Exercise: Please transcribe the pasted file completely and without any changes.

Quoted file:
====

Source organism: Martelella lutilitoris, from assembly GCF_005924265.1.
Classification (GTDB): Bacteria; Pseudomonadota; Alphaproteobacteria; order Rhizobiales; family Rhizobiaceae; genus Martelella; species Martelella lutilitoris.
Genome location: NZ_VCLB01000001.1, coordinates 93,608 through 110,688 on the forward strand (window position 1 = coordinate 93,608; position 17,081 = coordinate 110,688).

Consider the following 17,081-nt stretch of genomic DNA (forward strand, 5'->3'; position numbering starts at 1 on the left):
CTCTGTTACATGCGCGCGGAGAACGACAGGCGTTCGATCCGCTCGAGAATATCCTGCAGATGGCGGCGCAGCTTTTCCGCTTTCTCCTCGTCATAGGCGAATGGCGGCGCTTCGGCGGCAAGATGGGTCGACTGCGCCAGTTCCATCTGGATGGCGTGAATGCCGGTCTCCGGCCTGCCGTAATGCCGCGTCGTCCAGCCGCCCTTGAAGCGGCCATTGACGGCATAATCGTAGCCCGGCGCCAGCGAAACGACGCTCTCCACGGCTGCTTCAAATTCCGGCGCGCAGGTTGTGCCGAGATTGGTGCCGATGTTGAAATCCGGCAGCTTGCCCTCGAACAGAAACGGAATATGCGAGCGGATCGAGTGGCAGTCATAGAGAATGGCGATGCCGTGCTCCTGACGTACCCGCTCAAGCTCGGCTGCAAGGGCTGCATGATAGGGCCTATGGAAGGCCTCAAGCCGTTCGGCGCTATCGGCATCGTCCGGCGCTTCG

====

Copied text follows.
Source organism: Martelella lutilitoris, from assembly GCF_005924265.1.
Classification (GTDB): Bacteria; Pseudomonadota; Alphaproteobacteria; order Rhizobiales; family Rhizobiaceae; genus Martelella; species Martelella lutilitoris.
Genome location: NZ_VCLB01000001.1, coordinates 93,608 through 110,688 on the forward strand (window position 1 = coordinate 93,608; position 17,081 = coordinate 110,688).

Consider the following 17,081-nt stretch of genomic DNA (forward strand, 5'->3'; position numbering starts at 1 on the left):
CTCTGTTACATGCGCGCGGAGAACGACAGGCGTTCGATCCGCTCGAGAATATCCTGCAGATGGCGGCGCAGCTTTTCCGCTTTCTCCTCGTCATAGGCGAATGGCGGCGCTTCGGCGGCAAGATGGGTCGACTGCGCCAGTTCCATCTGGATGGCGTGAATGCCGGTCTCCGGCCTGCCGTAATGCCGCGTCGTCCAGCCGCCCTTGAAGCGGCCATTGACGGCATAATCGTAGCCCGGCGCCAGCGAAACGACGCTCTCCACGGCTGCTTCAAATTCCGGCGCGCAGGTTGTGCCGAGATTGGTGCCGATGTTGAAATCCGGCAGCTTGCCCTCGAACAGAAACGGAATATGCGAGCGGATCGAGTGGCAGTCATAGAGAATGGCGATGCCGTGCTCCTGACGTACCCGCTCAAGCTCGGCTGCAAGGGCTGCATGATAGGGCCTATGGAAGGCCTCAAGCCGTTCGGCGCTATCGGCATCGTCCGGCGCTTCG